WP Engine is a managed WordPress hosting provider. Our solution is for folks looking for a provider that’s interested in helping them scale up their site as they become more successful and grow their audience. We help by managing all of the time-consuming details like WordPress core updates, site backups, security monitoring, etc. so that developers and site owners can focus on their audience rather than site administration.

While we pride ourselves on our speed, stability and innovation, I’m most proud of the level of expertise that we make available to our customers. Because we’ve decided to focus solely on WordPress, each member of our support team is ready to help customers through whatever problems they might be going through.

What are you currently working on?

As the Senior Technology Advisor for WP Engine, it’s my job to know what’s coming down the pipe. In order to do that, I switch between working with nightly WordPress core releases, playing with feature plugins, and doing deep dives on new functionality.

I also have a number of open conversations going with plugin & theme developers to discuss pain points with their code or our platform.

To put it another way, I spend all day trying to drink from a firehose. It’s hard, but at least, I never walk away thirsty.

What’s the coolest project you’ve ever worked on with WordPress?

I’m really proud of Hipster Ipsum. It was something I built over a weekend as a goof, but it has taken on a life of its own. Hipsum has shown up in Google’s Android documentation, has a fan maintained API and countless ruby gems and node packages.

Plus the single ad on the site keeps me in free beers. So that’s nice.

What do you think is the biggest challenge for theme frameworks to face in 2016?

Honestly? Rising above the noise. It seems like there’s a new theme framework coming out of the woodwork every week. And while each one scratches the itch of a particular type of developer, nobody seems to have asked themselves if another framework is what we need.

The real trick is for up and coming framework authors to find a way to differentiate themselves and make something that’s unique and actually useful.

If you could change one thing about WordPress today, what would it be?

The passion of the WordPress community is really endearing. It’s wonderful to have a bunch of people who really care about something and want to make it better. However, the drama that can sometimes walk alongside that passion stinks out loud.

When #wpdrama rears its ugly head, I do what a lot of people do: put my head down and wait for it to pass. But, honestly, I wish that it wouldn’t ever be a thing in the first place.

What new features would you like to see in upcoming versions of WordPress?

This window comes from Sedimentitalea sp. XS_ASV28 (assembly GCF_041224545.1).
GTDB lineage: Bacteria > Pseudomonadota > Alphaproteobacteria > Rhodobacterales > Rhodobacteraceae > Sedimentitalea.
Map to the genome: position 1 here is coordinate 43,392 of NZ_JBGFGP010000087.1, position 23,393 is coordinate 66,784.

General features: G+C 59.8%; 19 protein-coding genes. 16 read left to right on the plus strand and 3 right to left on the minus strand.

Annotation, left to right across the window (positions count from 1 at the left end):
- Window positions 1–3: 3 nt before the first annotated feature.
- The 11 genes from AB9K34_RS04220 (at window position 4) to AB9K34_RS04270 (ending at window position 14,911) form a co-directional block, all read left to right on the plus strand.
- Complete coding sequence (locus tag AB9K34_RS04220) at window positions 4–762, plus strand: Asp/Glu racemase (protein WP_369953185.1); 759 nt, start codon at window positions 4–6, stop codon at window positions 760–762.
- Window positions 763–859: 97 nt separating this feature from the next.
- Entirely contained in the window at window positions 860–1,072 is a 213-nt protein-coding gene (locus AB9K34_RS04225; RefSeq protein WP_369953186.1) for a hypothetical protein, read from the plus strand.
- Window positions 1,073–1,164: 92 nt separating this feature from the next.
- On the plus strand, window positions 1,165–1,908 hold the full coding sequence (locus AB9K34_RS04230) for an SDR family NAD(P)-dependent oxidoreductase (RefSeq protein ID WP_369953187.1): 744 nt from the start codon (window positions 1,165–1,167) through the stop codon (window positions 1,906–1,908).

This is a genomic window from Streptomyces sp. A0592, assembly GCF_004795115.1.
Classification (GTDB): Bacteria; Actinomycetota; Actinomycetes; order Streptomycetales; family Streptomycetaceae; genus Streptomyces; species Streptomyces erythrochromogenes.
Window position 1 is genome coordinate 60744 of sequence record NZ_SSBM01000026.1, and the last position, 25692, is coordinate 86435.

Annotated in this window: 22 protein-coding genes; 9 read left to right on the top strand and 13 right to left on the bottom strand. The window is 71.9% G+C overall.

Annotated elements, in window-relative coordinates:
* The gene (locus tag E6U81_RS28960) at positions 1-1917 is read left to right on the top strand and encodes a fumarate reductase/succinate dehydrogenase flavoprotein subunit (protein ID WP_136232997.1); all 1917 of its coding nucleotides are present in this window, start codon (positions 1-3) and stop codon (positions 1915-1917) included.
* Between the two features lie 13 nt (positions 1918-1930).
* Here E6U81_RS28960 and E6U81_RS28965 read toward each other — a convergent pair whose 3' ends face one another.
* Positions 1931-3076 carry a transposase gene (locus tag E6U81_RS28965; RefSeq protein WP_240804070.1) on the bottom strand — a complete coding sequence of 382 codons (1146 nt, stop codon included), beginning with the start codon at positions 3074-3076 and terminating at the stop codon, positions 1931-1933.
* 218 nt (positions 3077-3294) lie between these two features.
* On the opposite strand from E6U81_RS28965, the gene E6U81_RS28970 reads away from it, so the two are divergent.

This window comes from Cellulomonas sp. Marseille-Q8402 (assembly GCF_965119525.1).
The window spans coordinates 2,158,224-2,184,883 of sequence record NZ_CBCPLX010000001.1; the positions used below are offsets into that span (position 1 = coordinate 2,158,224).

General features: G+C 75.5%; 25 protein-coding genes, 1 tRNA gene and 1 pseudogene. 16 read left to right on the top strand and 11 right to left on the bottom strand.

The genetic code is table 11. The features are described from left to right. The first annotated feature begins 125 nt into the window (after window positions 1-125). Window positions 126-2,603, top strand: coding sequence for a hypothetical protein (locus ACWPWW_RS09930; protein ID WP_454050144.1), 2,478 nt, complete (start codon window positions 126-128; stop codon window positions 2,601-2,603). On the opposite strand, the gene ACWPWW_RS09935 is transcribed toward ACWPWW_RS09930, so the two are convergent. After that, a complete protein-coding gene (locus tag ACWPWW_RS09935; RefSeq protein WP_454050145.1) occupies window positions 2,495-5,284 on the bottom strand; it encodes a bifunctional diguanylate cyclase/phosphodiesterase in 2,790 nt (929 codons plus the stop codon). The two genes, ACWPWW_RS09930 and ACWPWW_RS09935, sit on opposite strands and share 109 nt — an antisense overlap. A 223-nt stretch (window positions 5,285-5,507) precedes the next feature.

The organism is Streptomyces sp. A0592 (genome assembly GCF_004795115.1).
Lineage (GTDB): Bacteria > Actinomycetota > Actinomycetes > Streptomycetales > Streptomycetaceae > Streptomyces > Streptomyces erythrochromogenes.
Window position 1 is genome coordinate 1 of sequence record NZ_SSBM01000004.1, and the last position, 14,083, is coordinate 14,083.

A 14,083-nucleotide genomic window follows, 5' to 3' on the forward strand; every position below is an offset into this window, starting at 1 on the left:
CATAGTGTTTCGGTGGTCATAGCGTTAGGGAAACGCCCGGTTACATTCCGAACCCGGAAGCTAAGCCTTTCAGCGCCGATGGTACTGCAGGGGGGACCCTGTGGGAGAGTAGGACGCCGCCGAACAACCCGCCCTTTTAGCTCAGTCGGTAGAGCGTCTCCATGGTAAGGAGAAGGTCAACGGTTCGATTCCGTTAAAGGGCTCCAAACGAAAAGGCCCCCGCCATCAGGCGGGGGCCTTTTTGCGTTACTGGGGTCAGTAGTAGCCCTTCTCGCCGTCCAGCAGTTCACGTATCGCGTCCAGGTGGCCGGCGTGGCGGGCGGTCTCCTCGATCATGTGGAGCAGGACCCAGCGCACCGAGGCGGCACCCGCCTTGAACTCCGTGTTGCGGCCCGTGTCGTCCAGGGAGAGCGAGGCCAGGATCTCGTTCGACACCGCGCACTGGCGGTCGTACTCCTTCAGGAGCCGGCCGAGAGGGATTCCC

I’m really excited about the (eventual) addition of the REST API endpoints! As someone who is incredibly security minded, the Two-Factor Authentication project is exciting too.

Sadly, it seems like Two-Factor will land some time after WordPress 4.5 drops. But the work the team is doing on application passwords — which should ship in 4.5 — is still going to be crucial from a site security standpoint once the REST API ships.

Have you ever faced the problem of website migration? If so, how did you manage to resolve it: by converting your website data manually or via an automated tool?

In the early days of WP Engine, I migrated a ton of sites for our customers. While I could’ve scripted things, I found that running and manually monitoring the migration’s progress helped me catch issues that I might’ve missed otherwise.

Our support team has things much easier since we released a plugin that handles migrations for anyone who wants to move to our platform.

Tell us a bit about your working setup (hardware + software). Can you shoot us a picture of your desk? 🙂

I’m working from our Austin office this week — I fly out from California every other month or so — so my hardware setup is incredibly basic. Just a 15-inch, 2013 MacBook Retina running El Capitan.


Back home I’ve got a secondary, 27-inch Thunderbolt Display to help keep me from switching between too many windows. Even though it’s not a Retina display, if you have the means, I highly recommend picking one up.

I can do most of my job with a browser and a terminal. I prefer Safari and iTerm2. I have Chrome & Firefox installed and use them as needed — mainly for testing — but I find that Safari is less bloaty than Chrome.

Being comfortable with the command line, I’ve installed Homebrew. Homebrew allows me to install some additional utilities (ack, wget, etc.) that don’t ship with OS X. It also gives me the ability to install OS X apps from the command line.

As far as text editors go, I’ve been spending a lot of time in Atom lately. I fall back on TextMate when Atom seems to not like a project I’ve loaded, mainly because that’s what I used before Atom.

Finally, have we missed anything? Here’s your chance to fill in the blanks and add something you want people to know about you!

Even though I’m a pretty big dude, I really really love tiny dogs. My wife Sarah and I have two chihuahuas — Rowdy and Gomez — who are the sweetest, most curious little weirdos you could ever hope for.


I grew up with big dogs, so I never thought I’d have a place in my heart for two pups that are so tiny and delicate. But there they are, wedged in there, between my wife, Irish whiskey, and burgers with blue cheese.
Thanks for having me!

Our team is infinitely thankful for the time Jason has spent to share his expertized insights and motivate us. We want to sincerely wish him great luck with WP Engine, his lovable pups, and an immense inspiration! 🙂